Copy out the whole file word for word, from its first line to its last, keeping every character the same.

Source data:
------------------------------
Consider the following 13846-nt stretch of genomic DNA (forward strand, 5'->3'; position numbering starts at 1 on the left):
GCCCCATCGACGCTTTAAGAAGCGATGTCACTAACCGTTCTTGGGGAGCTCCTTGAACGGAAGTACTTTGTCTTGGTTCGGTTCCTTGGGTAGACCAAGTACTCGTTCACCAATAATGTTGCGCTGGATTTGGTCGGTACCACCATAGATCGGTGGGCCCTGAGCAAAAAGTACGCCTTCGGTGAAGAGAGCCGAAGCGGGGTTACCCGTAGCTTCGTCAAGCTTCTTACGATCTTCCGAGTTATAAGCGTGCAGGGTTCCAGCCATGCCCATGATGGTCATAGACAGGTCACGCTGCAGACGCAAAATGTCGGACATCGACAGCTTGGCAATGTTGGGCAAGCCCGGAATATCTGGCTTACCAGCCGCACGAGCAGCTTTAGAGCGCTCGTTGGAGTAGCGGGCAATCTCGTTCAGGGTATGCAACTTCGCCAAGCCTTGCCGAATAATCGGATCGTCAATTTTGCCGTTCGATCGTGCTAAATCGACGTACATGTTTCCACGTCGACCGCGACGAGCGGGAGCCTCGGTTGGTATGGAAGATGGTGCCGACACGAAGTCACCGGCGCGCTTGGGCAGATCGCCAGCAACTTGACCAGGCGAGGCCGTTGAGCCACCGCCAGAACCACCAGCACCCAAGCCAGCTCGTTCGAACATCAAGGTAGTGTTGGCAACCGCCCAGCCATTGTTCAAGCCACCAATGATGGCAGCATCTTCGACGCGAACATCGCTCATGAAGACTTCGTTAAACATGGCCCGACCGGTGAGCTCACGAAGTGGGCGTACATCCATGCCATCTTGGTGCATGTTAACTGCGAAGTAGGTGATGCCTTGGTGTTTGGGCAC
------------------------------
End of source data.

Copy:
Consider the following 13846-nt stretch of genomic DNA (forward strand, 5'->3'; position numbering starts at 1 on the left):
GCCCCATCGACGCTTTAAGAAGCGATGTCACTAACCGTTCTTGGGGAGCTCCTTGAACGGAAGTACTTTGTCTTGGTTCGGTTCCTTGGGTAGACCAAGTACTCGTTCACCAATAATGTTGCGCTGGATTTGGTCGGTACCACCATAGATCGGTGGGCCCTGAGCAAAAAGTACGCCTTCGGTGAAGAGAGCCGAAGCGGGGTTACCCGTAGCTTCGTCAAGCTTCTTACGATCTTCCGAGTTATAAGCGTGCAGGGTTCCAGCCATGCCCATGATGGTCATAGACAGGTCACGCTGCAGACGCAAAATGTCGGACATCGACAGCTTGGCAATGTTGGGCAAGCCCGGAATATCTGGCTTACCAGCCGCACGAGCAGCTTTAGAGCGCTCGTTGGAGTAGCGGGCAATCTCGTTCAGGGTATGCAACTTCGCCAAGCCTTGCCGAATAATCGGATCGTCAATTTTGCCGTTCGATCGTGCTAAATCGACGTACATGTTTCCACGTCGACCGCGACGAGCGGGAGCCTCGGTTGGTATGGAAGATGGTGCCGACACGAAGTCACCGGCGCGCTTGGGCAGATCGCCAGCAACTTGACCAGGCGAGGCCGTTGAGCCACCGCCAGAACCACCAGCACCCAAGCCAGCTCGTTCGAACATCAAGGTAGTGTTGGCAACCGCCCAGCCATTGTTCAAGCCACCAATGATGGCAGCATCTTCGACGCGAACATCGCTCATGAAGACTTCGTTAAACATGGCCCGACCGGTGAGCTCACGAAGTGGGCGTACATCCATGCCATCTTGGTGCATGTTAACTGCGAAGTAGGTGATGCCTTGGTGTTTGGGCAC